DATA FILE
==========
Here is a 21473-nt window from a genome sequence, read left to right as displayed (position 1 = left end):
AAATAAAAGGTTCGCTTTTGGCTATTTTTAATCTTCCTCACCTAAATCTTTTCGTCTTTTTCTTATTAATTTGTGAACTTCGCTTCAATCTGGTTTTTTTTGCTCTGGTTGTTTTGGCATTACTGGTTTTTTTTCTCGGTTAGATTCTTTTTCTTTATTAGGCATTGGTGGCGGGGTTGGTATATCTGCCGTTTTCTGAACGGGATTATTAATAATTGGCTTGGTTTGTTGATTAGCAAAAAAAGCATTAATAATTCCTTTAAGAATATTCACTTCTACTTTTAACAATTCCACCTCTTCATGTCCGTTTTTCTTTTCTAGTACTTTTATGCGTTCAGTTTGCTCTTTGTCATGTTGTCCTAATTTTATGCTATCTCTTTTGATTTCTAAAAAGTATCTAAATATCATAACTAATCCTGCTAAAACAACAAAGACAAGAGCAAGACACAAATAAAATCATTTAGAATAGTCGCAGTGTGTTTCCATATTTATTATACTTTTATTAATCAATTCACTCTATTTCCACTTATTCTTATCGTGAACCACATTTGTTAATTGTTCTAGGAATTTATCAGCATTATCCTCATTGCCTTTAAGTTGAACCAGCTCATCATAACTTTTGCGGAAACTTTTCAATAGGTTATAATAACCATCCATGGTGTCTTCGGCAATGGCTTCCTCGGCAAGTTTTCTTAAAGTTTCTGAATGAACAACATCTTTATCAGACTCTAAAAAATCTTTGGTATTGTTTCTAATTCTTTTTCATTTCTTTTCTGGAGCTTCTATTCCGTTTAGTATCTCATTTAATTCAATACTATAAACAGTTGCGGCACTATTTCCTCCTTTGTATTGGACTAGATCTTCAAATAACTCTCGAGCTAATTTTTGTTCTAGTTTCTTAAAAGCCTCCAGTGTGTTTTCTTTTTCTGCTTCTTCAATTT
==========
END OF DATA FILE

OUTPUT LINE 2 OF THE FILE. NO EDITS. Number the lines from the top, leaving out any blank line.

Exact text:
AAATAAAAGGTTCGCTTTTGGCTATTTTTAATCTTCCTCACCTAAATCTTTTCGTCTTTTTCTTATTAATTTGTGAACTTCGCTTCAATCTGGTTTTTTTTGCTCTGGTTGTTTTGGCATTACTGGTTTTTTTTCTCGGTTAGATTCTTTTTCTTTATTAGGCATTGGTGGCGGGGTTGGTATATCTGCCGTTTTCTGAACGGGATTATTAATAATTGGCTTGGTTTGTTGATTAGCAAAAAAAGCATTAATAATTCCTTTAAGAATATTCACTTCTACTTTTAACAATTCCACCTCTTCATGTCCGTTTTTCTTTTCTAGTACTTTTATGCGTTCAGTTTGCTCTTTGTCATGTTGTCCTAATTTTATGCTATCTCTTTTGATTTCTAAAAAGTATCTAAATATCATAACTAATCCTGCTAAAACAACAAAGACAAGAGCAAGACACAAATAAAATCATTTAGAATAGTCGCAGTGTGTTTCCATATTTATTATACTTTTATTAATCAATTCACTCTATTTCCACTTATTCTTATCGTGAACCACATTTGTTAATTGTTCTAGGAATTTATCAGCATTATCCTCATTGCCTTTAAGTTGAACCAGCTCATCATAACTTTTGCGGAAACTTTTCAATAGGTTATAATAACCATCCATGGTGTCTTCGGCAATGGCTTCCTCGGCAAGTTTTCTTAAAGTTTCTGAATGAACAACATCTTTATCAGACTCTAAAAAATCTTTGGTATTGTTTCTAATTCTTTTTCATTTCTTTTCTGGAGCTTCTATTCCGTTTAGTATCTCATTTAATTCAATACTATAAACAGTTGCGGCACTATTTCCTCCTTTGTATTGGACTAGATCTTCAAATAACTCTCGAGCTAATTTTTGTTCTAGTTTCTTAAAAGCCTCCAGTGTGTTTTCTTTTTCTGCTTCTTCAATTT